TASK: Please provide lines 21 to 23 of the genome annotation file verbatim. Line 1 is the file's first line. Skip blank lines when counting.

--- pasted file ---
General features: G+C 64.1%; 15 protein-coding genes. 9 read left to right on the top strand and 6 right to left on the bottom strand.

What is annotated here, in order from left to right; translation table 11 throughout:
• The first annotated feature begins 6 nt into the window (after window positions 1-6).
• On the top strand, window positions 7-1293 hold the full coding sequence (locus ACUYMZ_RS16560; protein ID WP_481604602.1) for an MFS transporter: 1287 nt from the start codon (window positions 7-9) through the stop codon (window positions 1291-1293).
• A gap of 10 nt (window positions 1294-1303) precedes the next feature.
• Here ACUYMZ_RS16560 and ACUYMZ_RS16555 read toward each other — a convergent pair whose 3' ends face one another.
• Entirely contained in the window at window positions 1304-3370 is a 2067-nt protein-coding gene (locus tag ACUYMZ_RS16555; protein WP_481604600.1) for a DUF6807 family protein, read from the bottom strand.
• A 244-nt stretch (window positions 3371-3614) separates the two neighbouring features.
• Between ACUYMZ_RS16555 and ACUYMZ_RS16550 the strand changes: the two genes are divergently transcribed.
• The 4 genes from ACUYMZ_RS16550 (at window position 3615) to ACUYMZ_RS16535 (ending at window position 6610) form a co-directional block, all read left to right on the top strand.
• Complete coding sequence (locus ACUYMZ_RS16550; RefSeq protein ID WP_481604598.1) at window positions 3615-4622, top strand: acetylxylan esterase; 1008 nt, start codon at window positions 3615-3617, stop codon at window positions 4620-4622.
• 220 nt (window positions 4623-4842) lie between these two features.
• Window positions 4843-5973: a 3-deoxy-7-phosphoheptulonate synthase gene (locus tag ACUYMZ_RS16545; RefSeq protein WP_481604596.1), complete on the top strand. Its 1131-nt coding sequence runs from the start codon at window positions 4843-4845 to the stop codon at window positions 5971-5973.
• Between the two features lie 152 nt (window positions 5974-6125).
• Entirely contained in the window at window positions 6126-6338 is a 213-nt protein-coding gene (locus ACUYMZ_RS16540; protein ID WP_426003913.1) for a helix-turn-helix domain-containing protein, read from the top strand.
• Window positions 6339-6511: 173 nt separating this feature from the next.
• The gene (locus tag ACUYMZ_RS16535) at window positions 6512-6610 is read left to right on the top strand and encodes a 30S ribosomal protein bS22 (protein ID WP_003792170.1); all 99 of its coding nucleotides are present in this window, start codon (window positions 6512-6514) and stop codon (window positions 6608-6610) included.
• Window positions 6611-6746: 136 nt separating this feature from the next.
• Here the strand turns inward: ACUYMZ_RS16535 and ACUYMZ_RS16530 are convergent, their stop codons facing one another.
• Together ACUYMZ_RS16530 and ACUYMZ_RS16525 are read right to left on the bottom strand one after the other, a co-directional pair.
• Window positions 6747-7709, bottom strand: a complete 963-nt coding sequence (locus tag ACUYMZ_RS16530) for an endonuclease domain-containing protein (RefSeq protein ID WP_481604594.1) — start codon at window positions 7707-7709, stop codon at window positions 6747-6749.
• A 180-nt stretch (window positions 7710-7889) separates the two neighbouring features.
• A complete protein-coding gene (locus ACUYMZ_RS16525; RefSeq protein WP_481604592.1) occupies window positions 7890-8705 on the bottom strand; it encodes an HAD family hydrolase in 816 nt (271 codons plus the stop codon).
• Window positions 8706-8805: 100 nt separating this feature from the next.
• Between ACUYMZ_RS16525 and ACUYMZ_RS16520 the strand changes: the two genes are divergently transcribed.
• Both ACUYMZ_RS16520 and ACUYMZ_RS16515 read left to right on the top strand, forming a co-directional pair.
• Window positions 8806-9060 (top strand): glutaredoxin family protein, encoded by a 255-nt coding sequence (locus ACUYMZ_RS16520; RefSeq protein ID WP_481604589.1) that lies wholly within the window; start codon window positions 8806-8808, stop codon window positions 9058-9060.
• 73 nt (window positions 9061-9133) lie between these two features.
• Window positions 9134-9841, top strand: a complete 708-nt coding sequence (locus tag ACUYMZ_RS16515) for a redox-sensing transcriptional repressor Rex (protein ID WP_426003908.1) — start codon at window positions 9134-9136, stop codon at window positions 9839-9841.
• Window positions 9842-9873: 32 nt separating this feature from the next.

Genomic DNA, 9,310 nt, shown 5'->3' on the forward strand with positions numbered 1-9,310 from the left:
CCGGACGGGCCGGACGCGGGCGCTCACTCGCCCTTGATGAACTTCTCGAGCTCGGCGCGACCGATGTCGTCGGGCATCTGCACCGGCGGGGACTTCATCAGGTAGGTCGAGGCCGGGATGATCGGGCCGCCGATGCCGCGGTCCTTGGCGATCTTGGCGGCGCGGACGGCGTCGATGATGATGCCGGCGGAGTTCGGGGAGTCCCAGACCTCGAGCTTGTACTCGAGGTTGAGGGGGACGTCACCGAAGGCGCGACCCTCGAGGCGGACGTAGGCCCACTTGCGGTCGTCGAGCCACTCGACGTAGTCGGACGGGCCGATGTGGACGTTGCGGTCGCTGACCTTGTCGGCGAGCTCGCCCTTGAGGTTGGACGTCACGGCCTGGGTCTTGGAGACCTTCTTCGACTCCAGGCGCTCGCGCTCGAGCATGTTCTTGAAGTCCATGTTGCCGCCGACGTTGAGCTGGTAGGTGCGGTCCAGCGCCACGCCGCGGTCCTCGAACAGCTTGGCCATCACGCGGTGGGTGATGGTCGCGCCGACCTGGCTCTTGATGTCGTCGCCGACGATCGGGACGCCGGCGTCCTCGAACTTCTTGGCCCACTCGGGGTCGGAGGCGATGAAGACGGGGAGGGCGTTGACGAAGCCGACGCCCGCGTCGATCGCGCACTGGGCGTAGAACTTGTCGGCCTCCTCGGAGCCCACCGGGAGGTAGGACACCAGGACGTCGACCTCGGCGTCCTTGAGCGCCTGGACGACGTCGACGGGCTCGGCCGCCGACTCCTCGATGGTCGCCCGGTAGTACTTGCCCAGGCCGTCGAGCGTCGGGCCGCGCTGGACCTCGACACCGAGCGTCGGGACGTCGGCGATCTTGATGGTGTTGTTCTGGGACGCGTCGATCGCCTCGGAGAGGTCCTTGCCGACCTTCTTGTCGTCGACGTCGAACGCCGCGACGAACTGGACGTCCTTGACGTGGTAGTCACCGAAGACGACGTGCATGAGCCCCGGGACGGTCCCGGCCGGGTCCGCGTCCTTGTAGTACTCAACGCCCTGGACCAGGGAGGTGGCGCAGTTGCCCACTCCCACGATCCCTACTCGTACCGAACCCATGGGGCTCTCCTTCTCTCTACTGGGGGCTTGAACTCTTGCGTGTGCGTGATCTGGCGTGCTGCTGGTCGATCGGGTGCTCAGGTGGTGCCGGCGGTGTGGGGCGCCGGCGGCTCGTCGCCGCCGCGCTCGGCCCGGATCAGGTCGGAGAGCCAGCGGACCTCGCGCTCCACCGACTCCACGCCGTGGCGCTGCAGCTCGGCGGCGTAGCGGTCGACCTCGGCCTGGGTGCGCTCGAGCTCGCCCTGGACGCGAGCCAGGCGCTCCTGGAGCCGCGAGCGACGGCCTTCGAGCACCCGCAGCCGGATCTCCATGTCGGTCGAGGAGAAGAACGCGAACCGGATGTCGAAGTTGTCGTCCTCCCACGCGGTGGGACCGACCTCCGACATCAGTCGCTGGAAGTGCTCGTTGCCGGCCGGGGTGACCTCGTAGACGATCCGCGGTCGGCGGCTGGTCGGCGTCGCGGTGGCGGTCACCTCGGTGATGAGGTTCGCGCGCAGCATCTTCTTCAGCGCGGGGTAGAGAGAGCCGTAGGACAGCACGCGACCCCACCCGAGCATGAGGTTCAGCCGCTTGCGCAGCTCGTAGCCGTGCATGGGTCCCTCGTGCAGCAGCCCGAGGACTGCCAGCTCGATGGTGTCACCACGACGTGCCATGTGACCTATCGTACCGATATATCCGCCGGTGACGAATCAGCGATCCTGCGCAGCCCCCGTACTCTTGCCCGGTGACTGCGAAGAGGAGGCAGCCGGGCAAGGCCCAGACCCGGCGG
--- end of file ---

• Window positions 6747-7709, bottom strand: a complete 963-nt coding sequence (locus tag ACUYMZ_RS16530) for an endonuclease domain-containing protein (RefSeq protein ID WP_481604594.1) — start codon at window positions 7707-7709, stop codon at window positions 6747-6749.
• A 180-nt stretch (window positions 7710-7889) separates the two neighbouring features.
• A complete protein-coding gene (locus ACUYMZ_RS16525; RefSeq protein WP_481604592.1) occupies window positions 7890-8705 on the bottom strand; it encodes an HAD family hydrolase in 816 nt (271 codons plus the stop codon).